[Mailman-Developers] Huge lists

J C Lawrence claw@cp.net
Thu, 25 May 2000 19:52:09 -0700

On Thu, 25 May 2000 10:32:41 +0100 
Nigel Metheringham <Nigel.Metheringham@VData.co.uk> wrote:

> Wietse had some figures on MTA performance analysis which he used
> as part of the design process for Postfix.  He concluded that disk
> I/O was *the* limiting factor for an MTA...

Excellent point.

> If we have a million user list... and a message of a few K, I'm
> not sure I want to have a few GB of queue space taken up.  If some
> idiot sends a 1M attachment I doubt many of us have the TB spool
> space.

FWLIW, this is the reason I specced having the handler process feed
the MTA at a set rate, thus allowing the MTA to attempt to drain the
spool as it comes in.  Without some sort of feedback (perhaps `df`?)
you can't guarantee anything of course, but it *should* help without
getting complex of MTA specific.

> Having said that I *really* would like the possibility of the
> occaisional message (maybe even just the password
> reminders.. although I'd prefer a method where some messages if
> the list was in a state where it has recently seen bounces that it
> cannot tie to a particular subscriber) be sent out using VERP.
> However then we also need to recode the MTA incoming handling to
> take that - aliases don't cut it any more.

Not exactly.

I did exactly this for one of my list servers, tho not exactly in
the VERP style.  What I did was to to have every N'th message
broadcast be pseudo-VERPed.  I did this by encoding special
subscriber-specific headers into the subscriber-individual messages,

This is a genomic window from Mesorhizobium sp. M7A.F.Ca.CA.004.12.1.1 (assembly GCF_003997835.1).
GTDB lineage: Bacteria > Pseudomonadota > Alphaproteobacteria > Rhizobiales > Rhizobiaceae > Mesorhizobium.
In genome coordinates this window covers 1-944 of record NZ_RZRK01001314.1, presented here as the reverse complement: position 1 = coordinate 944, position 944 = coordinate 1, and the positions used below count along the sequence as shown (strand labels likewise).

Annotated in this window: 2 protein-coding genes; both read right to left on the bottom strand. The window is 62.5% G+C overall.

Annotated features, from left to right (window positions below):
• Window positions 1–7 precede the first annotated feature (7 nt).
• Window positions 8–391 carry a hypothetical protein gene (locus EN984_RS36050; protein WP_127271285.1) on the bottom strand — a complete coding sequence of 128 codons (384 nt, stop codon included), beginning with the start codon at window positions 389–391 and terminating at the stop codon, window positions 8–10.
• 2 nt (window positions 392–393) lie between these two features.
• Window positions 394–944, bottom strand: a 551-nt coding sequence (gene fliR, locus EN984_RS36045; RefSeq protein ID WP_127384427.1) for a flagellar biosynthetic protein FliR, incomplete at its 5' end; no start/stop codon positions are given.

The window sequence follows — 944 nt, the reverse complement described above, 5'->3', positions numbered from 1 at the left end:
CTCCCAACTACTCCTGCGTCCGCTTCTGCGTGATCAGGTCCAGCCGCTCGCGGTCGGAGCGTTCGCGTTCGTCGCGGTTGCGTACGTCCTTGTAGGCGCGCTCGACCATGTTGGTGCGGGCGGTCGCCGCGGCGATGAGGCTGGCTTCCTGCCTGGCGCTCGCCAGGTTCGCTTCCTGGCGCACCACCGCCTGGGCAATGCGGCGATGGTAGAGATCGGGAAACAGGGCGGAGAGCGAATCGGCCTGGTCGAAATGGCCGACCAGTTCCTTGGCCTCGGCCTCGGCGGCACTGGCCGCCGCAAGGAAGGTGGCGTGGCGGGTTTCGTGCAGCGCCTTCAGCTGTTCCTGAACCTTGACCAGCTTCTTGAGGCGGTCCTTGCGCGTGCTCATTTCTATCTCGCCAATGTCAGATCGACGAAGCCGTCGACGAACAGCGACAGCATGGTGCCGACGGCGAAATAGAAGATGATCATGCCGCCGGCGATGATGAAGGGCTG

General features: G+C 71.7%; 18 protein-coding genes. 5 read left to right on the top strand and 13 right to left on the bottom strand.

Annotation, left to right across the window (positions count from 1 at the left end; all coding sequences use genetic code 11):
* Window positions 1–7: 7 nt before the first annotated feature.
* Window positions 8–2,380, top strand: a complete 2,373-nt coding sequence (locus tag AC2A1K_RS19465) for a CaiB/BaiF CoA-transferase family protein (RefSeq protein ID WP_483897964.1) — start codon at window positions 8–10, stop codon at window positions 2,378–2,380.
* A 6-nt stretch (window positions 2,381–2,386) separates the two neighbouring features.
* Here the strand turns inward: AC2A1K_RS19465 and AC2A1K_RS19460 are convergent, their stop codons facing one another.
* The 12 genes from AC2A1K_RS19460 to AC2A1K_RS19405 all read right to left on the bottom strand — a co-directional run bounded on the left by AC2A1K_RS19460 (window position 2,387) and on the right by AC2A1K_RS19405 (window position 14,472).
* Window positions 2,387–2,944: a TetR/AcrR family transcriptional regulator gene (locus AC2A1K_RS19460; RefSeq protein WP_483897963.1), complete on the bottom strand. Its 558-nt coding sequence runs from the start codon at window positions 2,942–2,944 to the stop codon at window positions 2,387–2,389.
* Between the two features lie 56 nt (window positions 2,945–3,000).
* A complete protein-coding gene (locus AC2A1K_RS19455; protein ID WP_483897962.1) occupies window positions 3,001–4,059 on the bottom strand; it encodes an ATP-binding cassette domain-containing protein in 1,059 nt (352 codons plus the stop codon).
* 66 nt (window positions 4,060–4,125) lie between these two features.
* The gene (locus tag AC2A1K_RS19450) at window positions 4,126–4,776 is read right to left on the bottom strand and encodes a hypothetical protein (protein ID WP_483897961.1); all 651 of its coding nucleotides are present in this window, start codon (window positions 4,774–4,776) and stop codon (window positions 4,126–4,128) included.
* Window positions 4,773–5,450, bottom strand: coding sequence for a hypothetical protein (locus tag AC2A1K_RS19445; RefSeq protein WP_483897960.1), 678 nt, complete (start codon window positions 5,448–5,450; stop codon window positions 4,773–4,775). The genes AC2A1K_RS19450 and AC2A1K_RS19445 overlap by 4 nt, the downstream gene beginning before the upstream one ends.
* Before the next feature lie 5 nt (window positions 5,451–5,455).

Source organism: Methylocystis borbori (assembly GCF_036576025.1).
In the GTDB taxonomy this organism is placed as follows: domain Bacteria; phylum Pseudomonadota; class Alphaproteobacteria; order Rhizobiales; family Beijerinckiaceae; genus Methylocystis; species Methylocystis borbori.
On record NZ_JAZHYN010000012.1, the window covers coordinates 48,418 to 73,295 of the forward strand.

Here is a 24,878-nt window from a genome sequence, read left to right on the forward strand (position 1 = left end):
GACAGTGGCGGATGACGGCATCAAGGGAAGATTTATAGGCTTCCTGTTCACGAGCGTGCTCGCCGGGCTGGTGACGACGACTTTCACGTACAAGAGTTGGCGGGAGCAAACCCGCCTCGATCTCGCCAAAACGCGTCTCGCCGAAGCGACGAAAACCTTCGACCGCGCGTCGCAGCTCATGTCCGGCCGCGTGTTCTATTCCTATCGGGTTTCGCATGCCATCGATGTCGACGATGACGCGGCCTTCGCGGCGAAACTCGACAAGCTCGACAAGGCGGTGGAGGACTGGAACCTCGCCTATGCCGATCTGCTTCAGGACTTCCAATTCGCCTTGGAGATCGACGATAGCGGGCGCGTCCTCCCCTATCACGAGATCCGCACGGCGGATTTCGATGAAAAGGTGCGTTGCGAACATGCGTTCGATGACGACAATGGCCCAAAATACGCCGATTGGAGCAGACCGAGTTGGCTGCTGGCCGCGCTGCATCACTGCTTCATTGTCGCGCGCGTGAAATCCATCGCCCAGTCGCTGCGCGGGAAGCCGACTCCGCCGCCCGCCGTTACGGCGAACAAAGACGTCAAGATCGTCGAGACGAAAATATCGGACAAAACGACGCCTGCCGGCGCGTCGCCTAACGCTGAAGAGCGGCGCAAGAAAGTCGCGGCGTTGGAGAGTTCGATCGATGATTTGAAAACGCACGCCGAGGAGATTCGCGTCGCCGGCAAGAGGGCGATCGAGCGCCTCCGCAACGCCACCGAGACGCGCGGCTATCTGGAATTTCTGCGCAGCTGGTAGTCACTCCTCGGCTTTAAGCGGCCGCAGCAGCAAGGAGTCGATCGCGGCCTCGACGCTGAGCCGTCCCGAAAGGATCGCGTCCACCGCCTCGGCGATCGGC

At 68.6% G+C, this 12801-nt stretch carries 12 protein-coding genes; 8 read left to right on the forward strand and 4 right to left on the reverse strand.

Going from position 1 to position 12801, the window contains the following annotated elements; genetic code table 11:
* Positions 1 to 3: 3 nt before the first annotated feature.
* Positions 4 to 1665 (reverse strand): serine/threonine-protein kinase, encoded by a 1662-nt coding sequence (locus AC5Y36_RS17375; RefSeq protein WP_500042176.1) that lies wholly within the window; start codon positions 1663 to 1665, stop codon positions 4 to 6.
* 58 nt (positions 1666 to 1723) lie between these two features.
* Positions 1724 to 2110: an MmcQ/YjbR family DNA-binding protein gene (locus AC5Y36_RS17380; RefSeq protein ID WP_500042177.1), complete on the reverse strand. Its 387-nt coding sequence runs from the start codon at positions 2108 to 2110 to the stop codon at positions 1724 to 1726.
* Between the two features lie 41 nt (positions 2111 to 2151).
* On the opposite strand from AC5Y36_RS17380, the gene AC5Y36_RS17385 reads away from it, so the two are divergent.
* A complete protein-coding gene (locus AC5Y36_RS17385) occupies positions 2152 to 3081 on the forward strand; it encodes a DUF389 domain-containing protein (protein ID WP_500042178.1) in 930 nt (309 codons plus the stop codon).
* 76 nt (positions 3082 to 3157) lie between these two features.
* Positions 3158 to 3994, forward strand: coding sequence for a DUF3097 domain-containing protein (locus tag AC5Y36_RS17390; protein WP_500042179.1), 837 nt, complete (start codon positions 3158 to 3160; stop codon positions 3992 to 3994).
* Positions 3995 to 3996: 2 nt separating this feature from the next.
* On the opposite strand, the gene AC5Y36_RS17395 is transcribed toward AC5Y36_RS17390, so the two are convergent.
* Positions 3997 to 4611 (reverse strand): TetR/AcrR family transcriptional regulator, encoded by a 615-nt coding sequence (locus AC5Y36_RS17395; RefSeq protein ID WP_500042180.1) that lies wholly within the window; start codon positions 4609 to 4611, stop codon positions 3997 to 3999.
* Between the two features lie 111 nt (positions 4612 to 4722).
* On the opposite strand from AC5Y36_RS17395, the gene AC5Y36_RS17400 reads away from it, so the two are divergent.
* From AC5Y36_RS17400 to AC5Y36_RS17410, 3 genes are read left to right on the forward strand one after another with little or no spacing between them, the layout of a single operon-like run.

and then looking for those headers in bounces (I haven't found a
single MTA whoses bounces don't at least quote the original
message's headers).  Spot the special headers, flag the relevant
account, and so forth.  Very clean.  Very effective.  Almost all the
benfits of VERP without the pain (I don't consider the
per-subscriber subscribe/unsubscribe addressing etc interesting).

> chuqui@plaidworks.com said:
>> There are exchange sites out there who's idea of a bounce message
>> is to return the mail to the "to:" line with only the Message-ID
>> changed. you can imagine how much fun THAT is.


> That particular one you mention should be blocked from the net -
> presumably their upstream is clueless too.

I noticed a while back that my Exim reject logs were full of entries
for a system called "<something>_mail" (forget what "Something"
was).  Underscores are of course not welcome for HELOs, so Exim was
rejecting the traffic.

To cut to the chase, it turned out to be an Exchange box at a
company that was trying to get me to do some consulting for them,
and who were very upset that I wasn't replying to their email.
Further, it turned out, or so they said, that the MS manual for
Exchange strongly recommended that they name the box

Sometimes I wish more Exchange sites would read and follow their

J C Lawrence                              Internet: claw@kanga.nu
----------(*)                            Internet: coder@kanga.nu
...Honorary Member of Clan McFud -- Teamer's Avenging Monolith...